CHICAGO, March 22, 2019
— On behalf of the millions of people living with Alzheimer’s disease and their families that we serve and represent, the Alzheimer’s Association is disappointed to hear the report from Biogen and Eisai that an analysis conducted by an independent data monitoring committee indicated two Phase 3 trials of aducanumab were unlikely to be successful. As a result, the companies have discontinued Phase 3 clinical trials of aducanumab in people with mild cognitive impairment (MCI) and mild Alzheimer’s disease.
It is important to note that much of the knowledge we have gained about potential new treatments, and how to properly conduct clinical trials in people with and at risk for Alzheimer’s disease, has been from clinical trials that have not met their endpoints. Learnings from these trials will eventually lead to therapies that successfully slow, stop or prevent this devastating disease in the future. It is important that the full trial data be shared with the field; we look forward to it being reported at an upcoming scientific meeting.
Alzheimer’s and other dementias are complex diseases, and their effective treatment and prevention will likely also be a complex — but achievable — task. We must advance all potential treatment targets and also explore methods for combining these approaches. No stone can be left unturned.
That said, all currently pursued treatments that are considered safe should be continued to determine their efficacy. This includes amyloid-based research for Alzheimer’s, especially in those forms of Alzheimer’s that are genetically amyloid-based, such as in the younger-onset Alzheimer's being studied in Dominantly Inherited Alzheimer’s Network Trial Unit (DIAN TU) and the Alzheimer’s Prevention Initiative (API).
When there has been urgent and high level commitment by governments and societies to funding and conducting research into the major killers — heart disease, cancer, HIV/AIDS — new methods of early detection, treatment and prevention have been the result. It is also important to acknowledge that these treatments often took many decades to discover, refine and make personal.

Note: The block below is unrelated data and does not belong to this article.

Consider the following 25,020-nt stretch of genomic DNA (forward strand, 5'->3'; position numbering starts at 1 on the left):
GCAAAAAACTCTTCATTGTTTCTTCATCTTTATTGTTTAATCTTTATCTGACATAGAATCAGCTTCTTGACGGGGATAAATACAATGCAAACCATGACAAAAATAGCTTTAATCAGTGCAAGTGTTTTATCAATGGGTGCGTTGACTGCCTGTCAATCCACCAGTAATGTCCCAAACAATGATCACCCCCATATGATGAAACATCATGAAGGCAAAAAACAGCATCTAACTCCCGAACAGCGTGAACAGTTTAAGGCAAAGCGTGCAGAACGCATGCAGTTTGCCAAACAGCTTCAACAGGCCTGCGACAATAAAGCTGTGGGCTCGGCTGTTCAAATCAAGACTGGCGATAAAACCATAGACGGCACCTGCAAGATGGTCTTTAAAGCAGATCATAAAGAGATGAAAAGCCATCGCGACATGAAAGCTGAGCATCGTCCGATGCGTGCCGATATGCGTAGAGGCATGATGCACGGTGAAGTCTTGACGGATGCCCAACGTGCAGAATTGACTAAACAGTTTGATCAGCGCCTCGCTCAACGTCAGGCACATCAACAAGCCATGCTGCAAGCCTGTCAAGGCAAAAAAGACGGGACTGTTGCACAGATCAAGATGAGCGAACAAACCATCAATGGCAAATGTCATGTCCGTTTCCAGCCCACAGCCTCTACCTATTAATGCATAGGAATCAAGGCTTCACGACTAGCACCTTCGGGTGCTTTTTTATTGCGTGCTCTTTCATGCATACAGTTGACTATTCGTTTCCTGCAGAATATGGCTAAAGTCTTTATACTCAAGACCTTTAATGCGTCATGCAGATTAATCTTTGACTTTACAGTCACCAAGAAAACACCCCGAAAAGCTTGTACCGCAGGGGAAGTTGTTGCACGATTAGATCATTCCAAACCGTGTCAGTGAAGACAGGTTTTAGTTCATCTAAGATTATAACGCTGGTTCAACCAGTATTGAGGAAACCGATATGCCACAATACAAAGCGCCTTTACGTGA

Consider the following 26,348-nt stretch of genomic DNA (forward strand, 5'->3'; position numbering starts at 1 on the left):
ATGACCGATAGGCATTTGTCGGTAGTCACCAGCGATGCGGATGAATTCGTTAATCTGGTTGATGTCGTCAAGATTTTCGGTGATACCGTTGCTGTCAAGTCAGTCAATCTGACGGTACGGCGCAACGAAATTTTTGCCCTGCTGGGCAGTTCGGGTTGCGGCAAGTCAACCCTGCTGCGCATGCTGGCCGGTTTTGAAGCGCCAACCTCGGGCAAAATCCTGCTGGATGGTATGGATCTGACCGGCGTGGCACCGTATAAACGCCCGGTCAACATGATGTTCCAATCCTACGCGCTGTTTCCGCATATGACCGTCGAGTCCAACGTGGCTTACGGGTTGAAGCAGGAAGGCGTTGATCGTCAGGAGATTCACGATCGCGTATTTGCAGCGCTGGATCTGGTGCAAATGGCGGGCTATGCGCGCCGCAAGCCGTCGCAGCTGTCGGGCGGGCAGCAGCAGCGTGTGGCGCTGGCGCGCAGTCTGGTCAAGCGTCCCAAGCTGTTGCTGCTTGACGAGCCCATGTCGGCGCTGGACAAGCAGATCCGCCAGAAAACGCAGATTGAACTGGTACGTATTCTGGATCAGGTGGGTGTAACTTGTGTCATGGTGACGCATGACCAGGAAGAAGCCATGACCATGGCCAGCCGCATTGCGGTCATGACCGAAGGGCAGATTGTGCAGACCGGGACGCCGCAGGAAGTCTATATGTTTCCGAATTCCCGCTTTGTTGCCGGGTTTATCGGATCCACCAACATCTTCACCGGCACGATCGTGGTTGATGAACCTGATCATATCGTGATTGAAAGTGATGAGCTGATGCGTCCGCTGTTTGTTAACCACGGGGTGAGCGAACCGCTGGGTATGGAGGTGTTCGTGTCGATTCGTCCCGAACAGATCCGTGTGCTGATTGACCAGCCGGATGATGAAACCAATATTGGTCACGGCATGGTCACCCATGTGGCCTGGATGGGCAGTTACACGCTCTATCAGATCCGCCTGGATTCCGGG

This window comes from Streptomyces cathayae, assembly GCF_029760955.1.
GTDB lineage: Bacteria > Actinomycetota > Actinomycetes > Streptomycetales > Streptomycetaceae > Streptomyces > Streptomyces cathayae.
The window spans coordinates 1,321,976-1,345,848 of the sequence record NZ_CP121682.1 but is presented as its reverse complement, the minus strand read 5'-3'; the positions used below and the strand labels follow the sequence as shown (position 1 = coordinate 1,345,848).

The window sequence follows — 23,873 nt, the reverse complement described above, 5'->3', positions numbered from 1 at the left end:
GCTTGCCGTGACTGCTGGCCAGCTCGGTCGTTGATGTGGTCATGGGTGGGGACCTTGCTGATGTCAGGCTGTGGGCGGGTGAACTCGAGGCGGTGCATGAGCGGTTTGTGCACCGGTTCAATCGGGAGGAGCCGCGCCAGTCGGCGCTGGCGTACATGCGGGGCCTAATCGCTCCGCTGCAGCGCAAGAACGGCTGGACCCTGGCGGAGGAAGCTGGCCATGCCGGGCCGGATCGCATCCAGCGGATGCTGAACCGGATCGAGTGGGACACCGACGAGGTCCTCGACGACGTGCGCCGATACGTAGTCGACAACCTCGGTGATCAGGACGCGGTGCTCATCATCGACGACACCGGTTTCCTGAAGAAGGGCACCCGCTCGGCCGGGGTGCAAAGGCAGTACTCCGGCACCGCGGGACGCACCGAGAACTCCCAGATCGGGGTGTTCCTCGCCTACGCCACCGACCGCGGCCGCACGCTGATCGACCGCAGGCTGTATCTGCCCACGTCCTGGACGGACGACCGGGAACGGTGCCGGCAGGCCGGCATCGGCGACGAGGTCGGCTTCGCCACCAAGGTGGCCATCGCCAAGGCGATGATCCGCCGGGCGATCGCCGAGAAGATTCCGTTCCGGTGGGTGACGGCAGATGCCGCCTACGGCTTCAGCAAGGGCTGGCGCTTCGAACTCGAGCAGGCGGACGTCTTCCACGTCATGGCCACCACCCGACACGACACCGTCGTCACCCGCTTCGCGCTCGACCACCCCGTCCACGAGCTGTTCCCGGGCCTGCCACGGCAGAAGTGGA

At the Alzheimer’s Association, we will not slow down in our fight against this terrible disease. We must continue to be relentless in our efforts to better understand the causes of Alzheimer’s disease and other dementias, and to explore additional therapeutic targets. Currently, 5.8 million Americans
are living with dementia due to Alzheimer’s disease. By 2050, this number could nearly triple to 14 million, so our efforts to change the course of Alzheimer’s disease must continue to be a priority.
The Alzheimer’s Association continues to see great progress in science, and with increased investments by the federal government in Alzheimer’s and dementia research – driven largely by Alzheimer’s Association/AIM advocacy – we are confident that progress will continue to accelerate.
The Alzheimer’s Association is leading the way in efforts to investigate new treatment strategies and targets. For example, our Part the Cloud
program has invested over $30 million to advance more than 30 clinical trials. These studies are targeting a wide variety of known and potential new aspects of the disease, such as inflammation and other promising new targets for therapy. In addition, the Alzheimer’s Association is leading the U.S. Study to Protect Brain Health Through Lifestyle Intervention to Reduce Risk (U.S. POINTER
); the first study of a multi-component lifestyle interventions to protect cognitive function in a large-scale U.S.-based population.
Even knowing the obstacles, we have never been as optimistic as we are today. The Alzheimer’s Association is confident that we will change the trajectory of this disease.
The Alzheimer's Association leads the way to end Alzheimer's and all other dementia — by accelerating global research, driving risk reduction and early detection, and maximizing quality care and support. Our vision is a world without Alzheimer's and all other dementia.™ For more information, visit www.alz.org or call the 24/7 Helpline at 800.272.3900.